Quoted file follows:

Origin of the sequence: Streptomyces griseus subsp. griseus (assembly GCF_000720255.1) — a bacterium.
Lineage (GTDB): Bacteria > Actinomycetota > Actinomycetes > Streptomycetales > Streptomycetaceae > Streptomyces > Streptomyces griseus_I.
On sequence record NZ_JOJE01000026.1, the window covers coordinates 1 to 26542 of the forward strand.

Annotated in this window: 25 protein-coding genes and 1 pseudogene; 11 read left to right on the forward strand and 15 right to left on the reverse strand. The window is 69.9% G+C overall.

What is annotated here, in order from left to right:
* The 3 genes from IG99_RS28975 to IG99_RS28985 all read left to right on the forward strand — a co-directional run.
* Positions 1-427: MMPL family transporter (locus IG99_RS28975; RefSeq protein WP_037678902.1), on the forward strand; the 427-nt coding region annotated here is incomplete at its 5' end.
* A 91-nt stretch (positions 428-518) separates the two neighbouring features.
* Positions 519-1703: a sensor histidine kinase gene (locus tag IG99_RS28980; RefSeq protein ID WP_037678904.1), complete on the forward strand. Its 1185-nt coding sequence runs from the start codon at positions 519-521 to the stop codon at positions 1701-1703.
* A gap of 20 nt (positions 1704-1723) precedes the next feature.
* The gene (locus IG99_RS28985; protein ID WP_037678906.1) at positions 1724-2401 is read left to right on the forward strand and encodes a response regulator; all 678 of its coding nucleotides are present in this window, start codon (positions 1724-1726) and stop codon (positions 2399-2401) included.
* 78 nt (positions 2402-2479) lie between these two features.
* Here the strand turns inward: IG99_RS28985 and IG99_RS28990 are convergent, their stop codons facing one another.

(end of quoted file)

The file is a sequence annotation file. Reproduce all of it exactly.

Origin of the sequence: Streptomyces griseus subsp. griseus (assembly GCF_000720255.1) — a bacterium.
Lineage (GTDB): Bacteria > Actinomycetota > Actinomycetes > Streptomycetales > Streptomycetaceae > Streptomyces > Streptomyces griseus_I.
On sequence record NZ_JOJE01000026.1, the window covers coordinates 1 to 26542 of the forward strand.

Annotated in this window: 25 protein-coding genes and 1 pseudogene; 11 read left to right on the forward strand and 15 right to left on the reverse strand. The window is 69.9% G+C overall.

What is annotated here, in order from left to right:
* The 3 genes from IG99_RS28975 to IG99_RS28985 all read left to right on the forward strand — a co-directional run.
* Positions 1-427: MMPL family transporter (locus IG99_RS28975; RefSeq protein WP_037678902.1), on the forward strand; the 427-nt coding region annotated here is incomplete at its 5' end.
* A 91-nt stretch (positions 428-518) separates the two neighbouring features.
* Positions 519-1703: a sensor histidine kinase gene (locus tag IG99_RS28980; RefSeq protein ID WP_037678904.1), complete on the forward strand. Its 1185-nt coding sequence runs from the start codon at positions 519-521 to the stop codon at positions 1701-1703.
* A gap of 20 nt (positions 1704-1723) precedes the next feature.
* The gene (locus IG99_RS28985; protein ID WP_037678906.1) at positions 1724-2401 is read left to right on the forward strand and encodes a response regulator; all 678 of its coding nucleotides are present in this window, start codon (positions 1724-1726) and stop codon (positions 2399-2401) included.
* 78 nt (positions 2402-2479) lie between these two features.
* Here the strand turns inward: IG99_RS28985 and IG99_RS28990 are convergent, their stop codons facing one another.